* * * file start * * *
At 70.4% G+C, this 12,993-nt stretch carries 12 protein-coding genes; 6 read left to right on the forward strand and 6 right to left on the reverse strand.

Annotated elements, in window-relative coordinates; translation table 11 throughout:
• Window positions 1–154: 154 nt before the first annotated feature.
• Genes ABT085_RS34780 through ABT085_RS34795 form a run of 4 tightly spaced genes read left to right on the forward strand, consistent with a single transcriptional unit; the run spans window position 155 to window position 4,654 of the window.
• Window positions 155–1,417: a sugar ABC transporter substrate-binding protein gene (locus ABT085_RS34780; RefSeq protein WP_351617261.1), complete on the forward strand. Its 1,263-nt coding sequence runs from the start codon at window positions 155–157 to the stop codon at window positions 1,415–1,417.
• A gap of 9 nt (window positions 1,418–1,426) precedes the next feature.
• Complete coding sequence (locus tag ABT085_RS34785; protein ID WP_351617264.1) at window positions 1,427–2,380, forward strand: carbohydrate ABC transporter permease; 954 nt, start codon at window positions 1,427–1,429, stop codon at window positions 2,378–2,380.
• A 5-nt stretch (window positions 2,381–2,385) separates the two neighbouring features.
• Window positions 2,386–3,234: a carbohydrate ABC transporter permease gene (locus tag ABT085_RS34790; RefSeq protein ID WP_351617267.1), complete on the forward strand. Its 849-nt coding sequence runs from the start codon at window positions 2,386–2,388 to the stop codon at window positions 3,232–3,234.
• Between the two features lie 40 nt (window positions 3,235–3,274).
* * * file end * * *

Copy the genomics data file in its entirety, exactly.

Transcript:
At 70.4% G+C, this 12,993-nt stretch carries 12 protein-coding genes; 6 read left to right on the forward strand and 6 right to left on the reverse strand.

Annotated elements, in window-relative coordinates; translation table 11 throughout:
• Window positions 1–154: 154 nt before the first annotated feature.
• Genes ABT085_RS34780 through ABT085_RS34795 form a run of 4 tightly spaced genes read left to right on the forward strand, consistent with a single transcriptional unit; the run spans window position 155 to window position 4,654 of the window.
• Window positions 155–1,417: a sugar ABC transporter substrate-binding protein gene (locus ABT085_RS34780; RefSeq protein WP_351617261.1), complete on the forward strand. Its 1,263-nt coding sequence runs from the start codon at window positions 155–157 to the stop codon at window positions 1,415–1,417.
• A gap of 9 nt (window positions 1,418–1,426) precedes the next feature.
• Complete coding sequence (locus tag ABT085_RS34785; protein ID WP_351617264.1) at window positions 1,427–2,380, forward strand: carbohydrate ABC transporter permease; 954 nt, start codon at window positions 1,427–1,429, stop codon at window positions 2,378–2,380.
• A 5-nt stretch (window positions 2,381–2,385) separates the two neighbouring features.
• Window positions 2,386–3,234: a carbohydrate ABC transporter permease gene (locus tag ABT085_RS34790; RefSeq protein ID WP_351617267.1), complete on the forward strand. Its 849-nt coding sequence runs from the start codon at window positions 2,386–2,388 to the stop codon at window positions 3,232–3,234.
• Between the two features lie 40 nt (window positions 3,235–3,274).